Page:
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Homeostatic model assessment

The homeostatic model assessment (HOMA) is a method used to quantify insulin resistance and beta-cell function. It was first described under the name HOMA by Matthews et al in 1985.


The HOMA authors used data from physiological studies to develop mathematical equations describing glucose regulation as a feedback loop.[1] They published computer software that solves the equations, so that insulin resistance and beta-cell function can be estimated from fasting glucose and insulin levels. They also published an equation (see below) that gave approximately the same answers as an early version of the computer software.[2] The computer model has since been improved to better reflect human physiology and recalibrated to modern insulin assays, and the developers have written that they recommend the computer software be used wherever possible.[3][4]


The HOMA model was originally designed as a special case of a more general model called HOMA-CIGMA.[5]

The approximating equation for insulin resistance, in the early model, used a fasting blood sample, and was derived by use of the insulin-glucose product, divided by a constant:

\frac{\mbox{Glucose} \times \mbox{Insulin}}{405}
where Glucose is given in mg/dL and Insulin is given in μU/mL.

In this equation, one should use the constant 22.5 instead of 405 if the glucose is reported in mmol/L. This model correlated well with estimates using the euglycemic clamp method (r = 0.88).

The authors have tested HOMA extensively against other measures of insulin resistance (or its reciprocal, insulin sensitivity) and beta-cell function.[6][7][8]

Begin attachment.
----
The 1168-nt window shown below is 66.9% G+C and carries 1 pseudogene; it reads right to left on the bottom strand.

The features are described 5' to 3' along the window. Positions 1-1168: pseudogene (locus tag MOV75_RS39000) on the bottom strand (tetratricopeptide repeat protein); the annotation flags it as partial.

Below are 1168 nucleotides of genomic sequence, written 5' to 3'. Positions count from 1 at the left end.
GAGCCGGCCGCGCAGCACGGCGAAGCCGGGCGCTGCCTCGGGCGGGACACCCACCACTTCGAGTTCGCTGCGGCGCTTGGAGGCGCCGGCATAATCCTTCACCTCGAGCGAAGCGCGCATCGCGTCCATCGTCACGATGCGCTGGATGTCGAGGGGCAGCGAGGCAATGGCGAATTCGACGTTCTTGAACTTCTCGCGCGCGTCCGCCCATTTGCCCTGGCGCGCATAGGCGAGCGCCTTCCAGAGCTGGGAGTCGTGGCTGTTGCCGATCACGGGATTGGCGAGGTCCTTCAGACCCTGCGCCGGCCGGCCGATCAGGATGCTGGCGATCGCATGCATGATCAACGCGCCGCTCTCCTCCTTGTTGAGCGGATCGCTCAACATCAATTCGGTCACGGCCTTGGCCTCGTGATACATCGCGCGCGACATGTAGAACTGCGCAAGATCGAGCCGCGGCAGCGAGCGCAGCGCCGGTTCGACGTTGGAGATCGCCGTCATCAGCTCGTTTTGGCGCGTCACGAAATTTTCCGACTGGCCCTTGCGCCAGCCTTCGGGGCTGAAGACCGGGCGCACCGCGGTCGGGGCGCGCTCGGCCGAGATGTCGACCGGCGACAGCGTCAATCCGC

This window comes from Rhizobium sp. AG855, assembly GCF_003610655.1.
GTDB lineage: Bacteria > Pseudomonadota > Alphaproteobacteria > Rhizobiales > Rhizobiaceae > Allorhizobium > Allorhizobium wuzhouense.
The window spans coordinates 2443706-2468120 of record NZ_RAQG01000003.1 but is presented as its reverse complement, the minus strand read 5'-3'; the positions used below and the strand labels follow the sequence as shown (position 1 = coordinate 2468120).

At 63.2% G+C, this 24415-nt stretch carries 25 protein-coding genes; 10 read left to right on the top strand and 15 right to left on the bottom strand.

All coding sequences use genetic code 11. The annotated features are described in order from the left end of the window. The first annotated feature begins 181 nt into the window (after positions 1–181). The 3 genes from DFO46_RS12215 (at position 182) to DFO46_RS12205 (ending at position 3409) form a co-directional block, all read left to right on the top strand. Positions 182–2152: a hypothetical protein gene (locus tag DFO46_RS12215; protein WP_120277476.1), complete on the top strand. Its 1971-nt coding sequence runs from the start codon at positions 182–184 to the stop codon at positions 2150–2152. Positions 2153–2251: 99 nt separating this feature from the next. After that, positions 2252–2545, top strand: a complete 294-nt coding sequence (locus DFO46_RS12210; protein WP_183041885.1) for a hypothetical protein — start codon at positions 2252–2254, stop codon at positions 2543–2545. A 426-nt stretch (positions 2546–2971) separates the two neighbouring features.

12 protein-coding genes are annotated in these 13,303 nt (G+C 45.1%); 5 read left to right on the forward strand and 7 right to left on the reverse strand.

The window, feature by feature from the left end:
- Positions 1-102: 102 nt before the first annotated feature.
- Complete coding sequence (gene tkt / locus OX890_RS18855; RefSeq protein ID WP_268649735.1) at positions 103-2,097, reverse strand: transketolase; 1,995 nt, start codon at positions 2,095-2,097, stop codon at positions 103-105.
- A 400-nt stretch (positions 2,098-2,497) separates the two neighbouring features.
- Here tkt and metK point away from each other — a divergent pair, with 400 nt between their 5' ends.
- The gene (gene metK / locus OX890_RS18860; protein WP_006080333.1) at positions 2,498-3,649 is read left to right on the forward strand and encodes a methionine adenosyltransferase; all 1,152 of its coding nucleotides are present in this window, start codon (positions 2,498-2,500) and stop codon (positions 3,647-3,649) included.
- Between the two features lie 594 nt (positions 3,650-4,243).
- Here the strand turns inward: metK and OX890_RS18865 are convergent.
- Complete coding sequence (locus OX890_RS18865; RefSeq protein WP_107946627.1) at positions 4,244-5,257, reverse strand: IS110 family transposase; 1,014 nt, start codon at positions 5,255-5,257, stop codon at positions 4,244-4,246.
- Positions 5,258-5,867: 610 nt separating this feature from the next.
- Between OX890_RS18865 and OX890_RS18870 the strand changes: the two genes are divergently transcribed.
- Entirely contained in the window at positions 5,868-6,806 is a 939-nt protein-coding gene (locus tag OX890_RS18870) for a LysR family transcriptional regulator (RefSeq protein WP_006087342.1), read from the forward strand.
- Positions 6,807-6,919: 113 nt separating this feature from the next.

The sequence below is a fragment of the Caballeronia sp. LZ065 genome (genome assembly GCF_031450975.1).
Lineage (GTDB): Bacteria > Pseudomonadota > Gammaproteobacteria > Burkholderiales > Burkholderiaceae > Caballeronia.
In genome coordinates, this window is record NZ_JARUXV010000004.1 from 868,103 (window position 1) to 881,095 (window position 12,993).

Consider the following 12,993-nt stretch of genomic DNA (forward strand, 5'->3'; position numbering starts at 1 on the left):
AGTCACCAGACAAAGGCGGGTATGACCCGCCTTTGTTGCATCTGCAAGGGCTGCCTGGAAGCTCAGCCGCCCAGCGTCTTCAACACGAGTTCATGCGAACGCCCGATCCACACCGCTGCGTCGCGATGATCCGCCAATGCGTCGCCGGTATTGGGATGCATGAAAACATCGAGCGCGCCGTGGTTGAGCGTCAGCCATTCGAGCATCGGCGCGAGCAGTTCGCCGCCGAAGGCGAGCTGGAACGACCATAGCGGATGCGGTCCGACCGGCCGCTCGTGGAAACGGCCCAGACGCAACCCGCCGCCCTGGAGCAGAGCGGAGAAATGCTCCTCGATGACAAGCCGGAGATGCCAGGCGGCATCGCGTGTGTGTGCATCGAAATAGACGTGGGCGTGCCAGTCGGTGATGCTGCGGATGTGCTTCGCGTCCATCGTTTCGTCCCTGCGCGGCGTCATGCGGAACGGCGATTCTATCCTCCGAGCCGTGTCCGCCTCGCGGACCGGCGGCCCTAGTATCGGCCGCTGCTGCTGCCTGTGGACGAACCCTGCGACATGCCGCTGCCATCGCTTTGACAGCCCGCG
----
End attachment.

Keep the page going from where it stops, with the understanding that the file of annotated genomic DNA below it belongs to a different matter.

1. ^ Turner et al. (1979) Insulin deficiency and insulin resistance interaction in diabetes: estimation of their relative contribution by feedback analysis from basal plasma insulin and glucose concentrations. Metabolism 28: 1086–96.
  2. ^ Matthews et al. (1985) Homeostasis model assessment: insulin resistance and B-cell function from fasting plasma glucose and insulin concentrations in man. Diabetologia 28: 412–9.
  3. ^ Wallace et al. (2004) Use and Abuse of HOMA modeling. Diabetes Care 27:1487–95.
  4. ^ Levy et al. (1998) Correct Homeostasis Model Assessment (HOMA) Evaluation uses the computer program. Diabetes Care 21: 2191–2.
  5. ^ Turner et al. (1993) Measurement of insulin resistance and beta-cell function: the HOMA and CIGMA approach. Current topics in diabetes research (eds) F. Belfiore, R. Bergman and G. Molinatti Front Diabetes. Basel, Karger 12: 66–75
  6. ^ Hermans et al. (1999) Comparison of tests of β-cell function across a range of glucose tolerance from normal to diabetes. Diabetes 48: 1770–86
  7. ^ Hermans et al. (1999b) Comparison of insulin sensitivity tests across a range of glucose tolerance from normal to diabetes Diabetologia 42: 678–87
  8. ^ Wallace et al. (2004) Use and Abuse of HOMA modeling. Diabetes Care 27:1487–95.
This article is licensed under the GNU Free Documentation License. It uses material from the Wikipedia article "Homeostatic_model_assessment". A list of authors is available in Wikipedia.
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